I don’t usually write about things such as the Oscars, as the topic leaves me supremely uninterested. However, it is hard to avoid it if you watch, listen to, or read the news. And I suddenly realized something, one of the reasons why I consider awards like the Oscars so irrelevant.
I probably wasn’t even in grade school yet (my guess is that it was the summer of 1968 and my family was watching the Mexico City Olympics) when I observed that there really are two types of sports. The results of sprinters, jumpers or weightlifters are measured by an objective standard: the reading from a scale, a ruler, or the face of a clock. But others, like gymnasts, are judged entirely differently: by a panel of experts who make subjective judgments of their performance. The ranking of a weightlifter doesn’t depend on which scale was used, as all are calibrated to the same standard; the ranking of a gymnast, on the other hand, depends heavily on the constitution of the panel of judges supervising the competition.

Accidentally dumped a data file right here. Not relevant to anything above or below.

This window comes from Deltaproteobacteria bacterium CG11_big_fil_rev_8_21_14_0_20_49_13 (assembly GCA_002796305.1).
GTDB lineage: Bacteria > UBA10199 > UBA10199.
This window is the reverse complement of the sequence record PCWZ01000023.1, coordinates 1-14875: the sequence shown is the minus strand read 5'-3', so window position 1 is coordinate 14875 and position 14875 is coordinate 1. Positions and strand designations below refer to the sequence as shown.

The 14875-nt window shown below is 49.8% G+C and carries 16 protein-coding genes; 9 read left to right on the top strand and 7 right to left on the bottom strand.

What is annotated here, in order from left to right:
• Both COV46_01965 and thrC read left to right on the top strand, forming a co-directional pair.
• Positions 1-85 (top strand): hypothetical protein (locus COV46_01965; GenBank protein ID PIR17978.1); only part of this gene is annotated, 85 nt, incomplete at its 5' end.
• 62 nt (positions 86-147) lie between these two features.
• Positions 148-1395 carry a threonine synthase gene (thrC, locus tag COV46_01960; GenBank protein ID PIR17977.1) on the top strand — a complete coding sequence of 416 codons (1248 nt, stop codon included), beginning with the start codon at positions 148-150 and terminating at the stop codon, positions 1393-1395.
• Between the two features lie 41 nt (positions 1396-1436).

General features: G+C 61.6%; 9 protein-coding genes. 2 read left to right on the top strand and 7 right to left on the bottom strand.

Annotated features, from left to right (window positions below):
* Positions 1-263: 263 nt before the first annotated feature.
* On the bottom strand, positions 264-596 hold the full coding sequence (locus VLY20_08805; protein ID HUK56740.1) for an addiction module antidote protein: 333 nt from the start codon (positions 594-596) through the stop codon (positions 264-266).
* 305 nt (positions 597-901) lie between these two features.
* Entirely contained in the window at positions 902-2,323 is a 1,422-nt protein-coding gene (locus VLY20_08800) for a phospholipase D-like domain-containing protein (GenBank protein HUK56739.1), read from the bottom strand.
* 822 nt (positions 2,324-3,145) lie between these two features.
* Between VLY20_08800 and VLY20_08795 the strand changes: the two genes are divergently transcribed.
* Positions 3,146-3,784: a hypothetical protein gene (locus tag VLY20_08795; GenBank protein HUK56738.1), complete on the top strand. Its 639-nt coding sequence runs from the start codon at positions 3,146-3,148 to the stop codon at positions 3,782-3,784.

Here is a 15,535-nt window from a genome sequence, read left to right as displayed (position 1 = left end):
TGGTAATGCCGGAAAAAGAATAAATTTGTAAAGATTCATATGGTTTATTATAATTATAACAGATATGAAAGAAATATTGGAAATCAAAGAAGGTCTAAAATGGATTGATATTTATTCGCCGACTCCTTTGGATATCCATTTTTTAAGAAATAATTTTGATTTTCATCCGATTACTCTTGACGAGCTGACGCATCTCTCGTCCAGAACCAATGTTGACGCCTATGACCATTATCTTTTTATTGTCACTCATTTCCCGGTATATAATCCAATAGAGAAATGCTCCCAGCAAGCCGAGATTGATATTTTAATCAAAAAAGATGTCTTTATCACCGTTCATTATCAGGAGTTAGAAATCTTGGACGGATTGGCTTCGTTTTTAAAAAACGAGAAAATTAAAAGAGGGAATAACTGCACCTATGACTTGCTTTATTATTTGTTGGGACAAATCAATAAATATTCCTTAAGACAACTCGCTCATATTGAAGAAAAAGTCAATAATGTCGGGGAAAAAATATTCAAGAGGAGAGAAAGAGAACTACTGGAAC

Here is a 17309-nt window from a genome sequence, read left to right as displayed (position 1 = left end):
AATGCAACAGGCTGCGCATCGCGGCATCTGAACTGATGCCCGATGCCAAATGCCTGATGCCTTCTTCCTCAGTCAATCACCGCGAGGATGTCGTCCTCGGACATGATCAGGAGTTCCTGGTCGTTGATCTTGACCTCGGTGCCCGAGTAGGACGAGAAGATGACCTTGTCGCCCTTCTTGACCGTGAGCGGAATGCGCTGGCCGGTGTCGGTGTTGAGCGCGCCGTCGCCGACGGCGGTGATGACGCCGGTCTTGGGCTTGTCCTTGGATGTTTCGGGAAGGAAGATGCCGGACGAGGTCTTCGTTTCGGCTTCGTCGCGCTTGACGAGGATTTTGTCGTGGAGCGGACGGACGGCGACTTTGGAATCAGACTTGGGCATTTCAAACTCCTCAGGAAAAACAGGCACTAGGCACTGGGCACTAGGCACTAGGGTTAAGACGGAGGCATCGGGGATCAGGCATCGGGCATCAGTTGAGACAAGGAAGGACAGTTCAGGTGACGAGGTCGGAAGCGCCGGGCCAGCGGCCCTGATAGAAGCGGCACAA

But what bothered me most is not that these differences exist, but that the world of adults did not seem to take notice. Grownups all talked about the Olympic gold of a weightlifter the same way as they did about the gold of a gymnast, as if there was no difference.
My disconnect with the world of grownups began around this time, I think. And, as my misgivings about the Oscars demonstrate, it has not ended.